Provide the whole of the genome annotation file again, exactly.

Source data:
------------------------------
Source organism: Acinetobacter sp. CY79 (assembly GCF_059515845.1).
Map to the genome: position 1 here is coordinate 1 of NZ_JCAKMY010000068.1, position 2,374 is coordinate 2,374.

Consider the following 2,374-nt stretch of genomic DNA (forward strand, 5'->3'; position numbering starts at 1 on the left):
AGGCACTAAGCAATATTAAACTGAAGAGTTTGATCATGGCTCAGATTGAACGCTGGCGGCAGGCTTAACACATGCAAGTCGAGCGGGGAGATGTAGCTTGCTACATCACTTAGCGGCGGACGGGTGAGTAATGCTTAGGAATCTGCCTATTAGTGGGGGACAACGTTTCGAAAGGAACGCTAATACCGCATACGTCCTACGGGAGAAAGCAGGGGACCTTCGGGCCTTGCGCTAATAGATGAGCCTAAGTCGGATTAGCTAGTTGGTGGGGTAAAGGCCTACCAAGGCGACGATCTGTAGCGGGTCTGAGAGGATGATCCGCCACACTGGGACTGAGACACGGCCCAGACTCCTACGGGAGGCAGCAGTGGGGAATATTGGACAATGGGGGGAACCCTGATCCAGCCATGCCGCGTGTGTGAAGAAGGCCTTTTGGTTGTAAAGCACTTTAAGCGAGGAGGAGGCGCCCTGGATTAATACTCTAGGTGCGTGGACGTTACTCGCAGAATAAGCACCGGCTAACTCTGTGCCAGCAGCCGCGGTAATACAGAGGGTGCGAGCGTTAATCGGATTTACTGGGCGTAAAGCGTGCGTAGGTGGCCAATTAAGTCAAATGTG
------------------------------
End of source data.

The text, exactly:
Source organism: Acinetobacter sp. CY79 (assembly GCF_059515845.1).
Map to the genome: position 1 here is coordinate 1 of NZ_JCAKMY010000068.1, position 2,374 is coordinate 2,374.

Consider the following 2,374-nt stretch of genomic DNA (forward strand, 5'->3'; position numbering starts at 1 on the left):
AGGCACTAAGCAATATTAAACTGAAGAGTTTGATCATGGCTCAGATTGAACGCTGGCGGCAGGCTTAACACATGCAAGTCGAGCGGGGAGATGTAGCTTGCTACATCACTTAGCGGCGGACGGGTGAGTAATGCTTAGGAATCTGCCTATTAGTGGGGGACAACGTTTCGAAAGGAACGCTAATACCGCATACGTCCTACGGGAGAAAGCAGGGGACCTTCGGGCCTTGCGCTAATAGATGAGCCTAAGTCGGATTAGCTAGTTGGTGGGGTAAAGGCCTACCAAGGCGACGATCTGTAGCGGGTCTGAGAGGATGATCCGCCACACTGGGACTGAGACACGGCCCAGACTCCTACGGGAGGCAGCAGTGGGGAATATTGGACAATGGGGGGAACCCTGATCCAGCCATGCCGCGTGTGTGAAGAAGGCCTTTTGGTTGTAAAGCACTTTAAGCGAGGAGGAGGCGCCCTGGATTAATACTCTAGGTGCGTGGACGTTACTCGCAGAATAAGCACCGGCTAACTCTGTGCCAGCAGCCGCGGTAATACAGAGGGTGCGAGCGTTAATCGGATTTACTGGGCGTAAAGCGTGCGTAGGTGGCCAATTAAGTCAAATGTG